The JVM decides the run time data areas used during program execution. Some data areas are JVM dependent, meaning they are created as the JVM starts, and continue to exist throughout the life-time of the JVM. However, there are other data areas that are created and destroyed per thread. The JVM can execute multiple threads of execution at the same time. This means that each thread has its own pc (program counter) register to maintain the location of the current instruction being executed, as well as a stack to hold static memory allocations.

What is StackMemory in Java?

The stack is a structure in memory where developers store elements (like a stack of books) in a manner that allows retrieval of data only from the top of the stack – commonly known as first-in, last-out (FILO or LIFO). Since each thread maintains a private JVM stack, it is used to store variables pertaining to their static memory allocation. The primitive variables specific to a method that we declare and use in our code are actually stored in the stack area. Also, references to objects that are actually stored in the heap memory are also stored in the stack area. So, any memory locally allocated is stored in the stack.

The default size of the stack memory can be altered using the JVM parameter -Xss. Sometimes, if too many variables are allocated or a method recursively calls itself, the stack may overflow. A common error all Java programmers are aware of is the java.lang.StackOverFlowError. This error pops up when the stack becomes full. Every method call in Java creates a new block in the stack. Therefore, a poorly designed recursive method call can easily eat up all of the stack, resulting in an overflow error.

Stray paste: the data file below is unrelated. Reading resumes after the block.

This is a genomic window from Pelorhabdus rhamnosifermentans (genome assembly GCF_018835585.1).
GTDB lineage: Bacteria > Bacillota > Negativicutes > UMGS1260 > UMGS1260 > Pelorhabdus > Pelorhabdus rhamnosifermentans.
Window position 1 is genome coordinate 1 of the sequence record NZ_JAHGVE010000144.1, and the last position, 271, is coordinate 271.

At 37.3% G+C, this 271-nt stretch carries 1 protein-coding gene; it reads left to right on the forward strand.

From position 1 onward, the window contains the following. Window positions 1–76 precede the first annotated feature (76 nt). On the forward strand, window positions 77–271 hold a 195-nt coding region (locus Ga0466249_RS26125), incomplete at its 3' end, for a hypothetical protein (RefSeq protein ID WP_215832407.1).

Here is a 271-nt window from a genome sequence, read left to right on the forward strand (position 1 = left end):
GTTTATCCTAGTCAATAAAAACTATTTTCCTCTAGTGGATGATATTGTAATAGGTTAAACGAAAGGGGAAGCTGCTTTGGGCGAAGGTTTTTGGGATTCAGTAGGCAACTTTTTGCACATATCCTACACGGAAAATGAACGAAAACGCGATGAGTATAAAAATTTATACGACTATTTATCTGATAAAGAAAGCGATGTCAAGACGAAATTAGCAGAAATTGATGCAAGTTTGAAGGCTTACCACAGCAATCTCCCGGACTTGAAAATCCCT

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What is Heap Memory in Java

The heap is a memory area that is created as soon as the JVM starts up and continues to exist until the JVM is destroyed. Unlike stack, which is a property of individual threads (as each has its own stack), heap is actually a global store managed by the JVM itself. This memory is used at runtime to allocate memory for objects. Because of this, object instantiation can be of user defined classes, JDK, or other library classes. In short, any object created with a new keyword is stored in the heap memory. The objects in the heap memory are accessible to all the threads run by the JVM. The access management is complex and uses a very sophisticated algorithm. This is where the JVM garbage collector comes into play.

The default size of the heap can be altered using the -Xms and -Xmx JVM parameters. As the number of objects are created and destroyed, the size of the heap is increased and decreased. It if reaches its maximum limit and an attempt is made for further allocation, it throws the java.lang.OutOfMemoryError.